CAIRO (The Blaze/AP) -- A professor from American University in Cairo says the discovery of prostate cancer in a 2,200-year-old mummy indicates the disease was caused by genetics, not environment.
The genetics-environment question is vital to completely understanding cancer.
AUC professor Salima Ikram, a member of the team that studied the mummy in Portugal for two years, said Sunday the mummy was of a man who died in his forties.
"Living conditions in ancient times were very different; there were no pollutants or modified foods, which leads us to believe that the disease is not necessarily only linked to industrial factors," she said.
The Daily Mail reports the researchers stating that bone lesions they found were indicative of prostate cancer in this mummy, the second oldest known case of the disease:
The earliest diagnosis of metastasising prostate carcinoma came in 2007 when researchers investigated the skeleton of a 2,700-year-old Scythian king who died, aged 40 to 50, in the steppe of Southern Siberia, Russia.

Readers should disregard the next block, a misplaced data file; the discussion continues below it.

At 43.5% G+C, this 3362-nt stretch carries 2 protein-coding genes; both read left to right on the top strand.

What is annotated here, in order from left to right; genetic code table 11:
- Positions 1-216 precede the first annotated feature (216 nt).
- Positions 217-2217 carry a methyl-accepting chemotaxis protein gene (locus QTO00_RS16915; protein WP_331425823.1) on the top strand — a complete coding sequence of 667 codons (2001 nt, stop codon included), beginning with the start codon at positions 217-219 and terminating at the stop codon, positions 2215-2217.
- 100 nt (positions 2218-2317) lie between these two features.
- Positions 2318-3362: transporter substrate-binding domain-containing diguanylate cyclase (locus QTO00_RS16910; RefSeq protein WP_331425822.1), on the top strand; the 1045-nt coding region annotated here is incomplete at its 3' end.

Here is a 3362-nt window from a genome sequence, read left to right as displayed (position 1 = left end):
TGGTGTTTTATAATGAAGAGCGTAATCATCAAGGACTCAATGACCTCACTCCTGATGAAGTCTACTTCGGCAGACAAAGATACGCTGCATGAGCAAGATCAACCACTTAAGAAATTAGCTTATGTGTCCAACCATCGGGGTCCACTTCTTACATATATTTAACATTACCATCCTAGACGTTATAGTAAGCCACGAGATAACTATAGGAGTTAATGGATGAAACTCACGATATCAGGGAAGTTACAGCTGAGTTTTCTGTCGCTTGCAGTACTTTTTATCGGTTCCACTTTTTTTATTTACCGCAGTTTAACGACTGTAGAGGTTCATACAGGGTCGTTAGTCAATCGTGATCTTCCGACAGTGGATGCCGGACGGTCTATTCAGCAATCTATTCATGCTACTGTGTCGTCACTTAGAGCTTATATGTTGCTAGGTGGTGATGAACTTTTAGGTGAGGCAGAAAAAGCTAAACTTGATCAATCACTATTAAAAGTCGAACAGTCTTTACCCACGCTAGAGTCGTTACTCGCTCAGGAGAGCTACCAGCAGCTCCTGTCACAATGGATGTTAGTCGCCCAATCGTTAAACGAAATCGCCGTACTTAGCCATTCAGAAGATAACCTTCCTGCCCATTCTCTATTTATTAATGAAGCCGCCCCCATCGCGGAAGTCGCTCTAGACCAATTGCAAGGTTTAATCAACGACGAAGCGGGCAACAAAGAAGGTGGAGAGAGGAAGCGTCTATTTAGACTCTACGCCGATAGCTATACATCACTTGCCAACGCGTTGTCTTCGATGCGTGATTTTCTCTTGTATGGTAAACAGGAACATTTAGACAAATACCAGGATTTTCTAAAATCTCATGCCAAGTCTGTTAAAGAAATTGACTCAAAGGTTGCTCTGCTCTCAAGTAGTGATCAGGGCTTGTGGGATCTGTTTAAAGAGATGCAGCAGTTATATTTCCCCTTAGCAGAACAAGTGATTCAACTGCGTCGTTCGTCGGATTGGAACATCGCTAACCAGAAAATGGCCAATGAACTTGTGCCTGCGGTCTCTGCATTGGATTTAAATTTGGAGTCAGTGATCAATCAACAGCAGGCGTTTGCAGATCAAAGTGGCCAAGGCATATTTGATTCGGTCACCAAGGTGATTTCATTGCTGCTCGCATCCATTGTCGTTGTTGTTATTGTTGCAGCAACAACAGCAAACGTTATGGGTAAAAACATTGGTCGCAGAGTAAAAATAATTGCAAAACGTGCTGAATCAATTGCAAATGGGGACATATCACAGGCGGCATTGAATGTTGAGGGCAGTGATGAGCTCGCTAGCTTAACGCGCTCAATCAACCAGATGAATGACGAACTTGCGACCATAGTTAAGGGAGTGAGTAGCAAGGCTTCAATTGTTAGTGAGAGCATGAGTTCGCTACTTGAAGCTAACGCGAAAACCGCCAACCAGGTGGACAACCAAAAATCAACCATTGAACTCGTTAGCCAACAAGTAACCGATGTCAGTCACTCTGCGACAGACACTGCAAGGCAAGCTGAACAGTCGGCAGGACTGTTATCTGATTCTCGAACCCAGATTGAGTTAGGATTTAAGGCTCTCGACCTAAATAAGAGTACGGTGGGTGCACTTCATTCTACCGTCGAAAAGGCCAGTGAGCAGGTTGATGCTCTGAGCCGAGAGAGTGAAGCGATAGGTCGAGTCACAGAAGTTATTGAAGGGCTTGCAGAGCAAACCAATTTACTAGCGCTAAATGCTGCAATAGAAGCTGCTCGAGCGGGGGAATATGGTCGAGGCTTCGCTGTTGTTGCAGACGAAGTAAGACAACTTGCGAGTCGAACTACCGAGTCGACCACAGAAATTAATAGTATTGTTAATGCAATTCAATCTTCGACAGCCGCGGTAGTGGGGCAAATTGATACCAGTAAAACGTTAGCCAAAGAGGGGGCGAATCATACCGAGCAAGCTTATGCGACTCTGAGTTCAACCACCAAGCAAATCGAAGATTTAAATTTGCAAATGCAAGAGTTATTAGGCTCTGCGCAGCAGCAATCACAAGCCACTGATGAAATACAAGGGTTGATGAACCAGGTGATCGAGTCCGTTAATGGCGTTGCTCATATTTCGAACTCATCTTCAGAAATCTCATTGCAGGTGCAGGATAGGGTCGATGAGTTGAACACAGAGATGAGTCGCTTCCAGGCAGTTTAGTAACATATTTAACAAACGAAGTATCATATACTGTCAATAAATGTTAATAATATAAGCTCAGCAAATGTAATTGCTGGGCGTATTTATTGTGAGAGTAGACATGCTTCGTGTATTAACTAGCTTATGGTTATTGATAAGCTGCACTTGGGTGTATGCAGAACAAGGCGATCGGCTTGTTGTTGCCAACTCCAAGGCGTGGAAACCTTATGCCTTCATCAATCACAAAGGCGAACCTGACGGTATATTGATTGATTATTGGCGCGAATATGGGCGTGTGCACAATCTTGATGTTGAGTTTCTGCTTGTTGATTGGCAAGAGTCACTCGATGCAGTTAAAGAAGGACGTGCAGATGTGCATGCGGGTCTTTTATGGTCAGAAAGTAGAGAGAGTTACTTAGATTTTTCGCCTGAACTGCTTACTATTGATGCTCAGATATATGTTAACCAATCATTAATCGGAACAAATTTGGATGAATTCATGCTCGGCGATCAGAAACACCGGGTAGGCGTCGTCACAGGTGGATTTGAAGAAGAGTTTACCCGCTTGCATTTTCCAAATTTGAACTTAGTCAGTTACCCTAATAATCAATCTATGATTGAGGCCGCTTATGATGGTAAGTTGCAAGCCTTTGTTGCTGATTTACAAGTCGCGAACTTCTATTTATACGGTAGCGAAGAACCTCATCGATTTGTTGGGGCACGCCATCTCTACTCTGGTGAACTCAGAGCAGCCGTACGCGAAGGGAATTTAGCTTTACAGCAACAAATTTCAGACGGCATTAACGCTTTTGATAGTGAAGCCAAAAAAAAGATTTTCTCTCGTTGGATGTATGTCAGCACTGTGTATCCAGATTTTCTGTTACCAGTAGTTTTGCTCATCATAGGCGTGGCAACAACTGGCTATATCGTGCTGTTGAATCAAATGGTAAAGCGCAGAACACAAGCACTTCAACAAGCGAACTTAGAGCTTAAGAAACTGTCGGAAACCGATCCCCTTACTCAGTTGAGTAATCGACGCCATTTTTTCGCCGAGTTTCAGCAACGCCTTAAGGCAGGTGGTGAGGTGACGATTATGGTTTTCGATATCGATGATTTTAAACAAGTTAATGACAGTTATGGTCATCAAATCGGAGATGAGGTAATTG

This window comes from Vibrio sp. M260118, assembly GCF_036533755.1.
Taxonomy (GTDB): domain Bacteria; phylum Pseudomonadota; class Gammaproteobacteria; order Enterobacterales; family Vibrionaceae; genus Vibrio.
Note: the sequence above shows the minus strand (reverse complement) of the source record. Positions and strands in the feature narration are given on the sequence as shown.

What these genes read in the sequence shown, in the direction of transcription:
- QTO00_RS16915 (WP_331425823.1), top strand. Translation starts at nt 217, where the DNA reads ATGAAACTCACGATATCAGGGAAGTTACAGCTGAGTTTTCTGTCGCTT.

"This study shows that cancer did exist in antiquity, for sure in ancient Egypt. The main reason for the scarcity of examples found today might be the lower prevalence of carcinogens and the shorter life expectancy," Paula Veiga, a researcher in Egyptology, told Discovery News.
The researchers also state finding small tumors along the mummy's pelvis and spine in the lumbar region.
Last year, Science Magazine reported that in the past researchers have had a hard time detecting cancer in deceased beings. This was before CT scanners were more widely used.
At the time, Science also reported Albert Zink, a biological anthropologist at the Institute for Mummies and the Iceman, as noting that environmental factors cannot be ruled out completely because carcinogenic materials, such as soot and bitumen, were prevalent during that time.